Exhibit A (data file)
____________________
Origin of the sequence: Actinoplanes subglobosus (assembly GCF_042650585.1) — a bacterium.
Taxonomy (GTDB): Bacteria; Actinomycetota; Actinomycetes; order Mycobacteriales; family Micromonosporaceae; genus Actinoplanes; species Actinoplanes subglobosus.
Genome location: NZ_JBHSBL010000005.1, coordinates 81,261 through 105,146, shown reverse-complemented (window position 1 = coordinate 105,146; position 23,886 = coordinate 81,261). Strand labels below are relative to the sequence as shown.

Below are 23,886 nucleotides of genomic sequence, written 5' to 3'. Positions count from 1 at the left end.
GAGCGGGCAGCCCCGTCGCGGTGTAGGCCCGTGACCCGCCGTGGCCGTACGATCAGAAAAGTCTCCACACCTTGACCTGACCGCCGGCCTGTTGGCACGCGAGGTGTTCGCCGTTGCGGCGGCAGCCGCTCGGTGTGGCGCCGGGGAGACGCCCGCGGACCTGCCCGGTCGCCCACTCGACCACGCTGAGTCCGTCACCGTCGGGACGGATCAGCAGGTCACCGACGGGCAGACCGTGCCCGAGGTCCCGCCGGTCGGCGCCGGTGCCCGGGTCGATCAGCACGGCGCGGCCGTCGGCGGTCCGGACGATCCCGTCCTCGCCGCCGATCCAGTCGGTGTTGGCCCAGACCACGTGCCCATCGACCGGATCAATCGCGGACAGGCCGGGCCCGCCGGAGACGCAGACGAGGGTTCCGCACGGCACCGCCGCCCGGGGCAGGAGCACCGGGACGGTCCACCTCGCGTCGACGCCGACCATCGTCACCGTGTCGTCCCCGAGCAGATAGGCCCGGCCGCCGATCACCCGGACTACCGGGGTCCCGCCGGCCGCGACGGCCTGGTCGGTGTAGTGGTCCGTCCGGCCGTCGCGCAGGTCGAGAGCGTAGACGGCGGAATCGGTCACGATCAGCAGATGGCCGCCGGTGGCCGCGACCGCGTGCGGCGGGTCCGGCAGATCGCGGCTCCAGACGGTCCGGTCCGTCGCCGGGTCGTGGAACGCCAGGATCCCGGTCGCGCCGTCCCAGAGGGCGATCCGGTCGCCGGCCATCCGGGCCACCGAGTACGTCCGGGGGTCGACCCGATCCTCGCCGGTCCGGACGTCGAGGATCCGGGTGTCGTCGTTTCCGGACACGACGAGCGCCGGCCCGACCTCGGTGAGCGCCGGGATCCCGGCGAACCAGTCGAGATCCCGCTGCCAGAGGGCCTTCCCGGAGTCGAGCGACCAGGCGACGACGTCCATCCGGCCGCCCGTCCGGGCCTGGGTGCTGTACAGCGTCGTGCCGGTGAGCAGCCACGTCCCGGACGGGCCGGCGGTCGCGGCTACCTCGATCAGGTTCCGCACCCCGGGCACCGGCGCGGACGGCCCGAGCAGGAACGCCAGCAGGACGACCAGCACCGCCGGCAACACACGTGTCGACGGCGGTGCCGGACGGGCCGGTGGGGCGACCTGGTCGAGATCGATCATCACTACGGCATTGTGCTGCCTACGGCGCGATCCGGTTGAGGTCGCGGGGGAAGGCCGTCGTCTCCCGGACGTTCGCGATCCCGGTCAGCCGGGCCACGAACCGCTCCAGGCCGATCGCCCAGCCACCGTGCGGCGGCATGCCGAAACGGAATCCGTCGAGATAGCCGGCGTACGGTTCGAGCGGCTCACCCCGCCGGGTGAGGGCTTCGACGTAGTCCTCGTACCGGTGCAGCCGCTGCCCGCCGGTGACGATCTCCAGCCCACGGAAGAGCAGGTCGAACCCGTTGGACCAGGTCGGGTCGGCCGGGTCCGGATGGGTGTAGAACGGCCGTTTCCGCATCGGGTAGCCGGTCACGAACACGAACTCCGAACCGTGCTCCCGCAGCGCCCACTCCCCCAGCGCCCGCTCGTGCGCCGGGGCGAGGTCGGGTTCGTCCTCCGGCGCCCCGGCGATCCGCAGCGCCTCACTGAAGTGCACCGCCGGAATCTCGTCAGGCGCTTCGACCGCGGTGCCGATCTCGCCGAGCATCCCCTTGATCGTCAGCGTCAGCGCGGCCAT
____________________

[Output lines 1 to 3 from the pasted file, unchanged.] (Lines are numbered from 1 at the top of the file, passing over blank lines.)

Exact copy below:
Origin of the sequence: Actinoplanes subglobosus (assembly GCF_042650585.1) — a bacterium.
Taxonomy (GTDB): Bacteria; Actinomycetota; Actinomycetes; order Mycobacteriales; family Micromonosporaceae; genus Actinoplanes; species Actinoplanes subglobosus.
Genome location: NZ_JBHSBL010000005.1, coordinates 81,261 through 105,146, shown reverse-complemented (window position 1 = coordinate 105,146; position 23,886 = coordinate 81,261). Strand labels below are relative to the sequence as shown.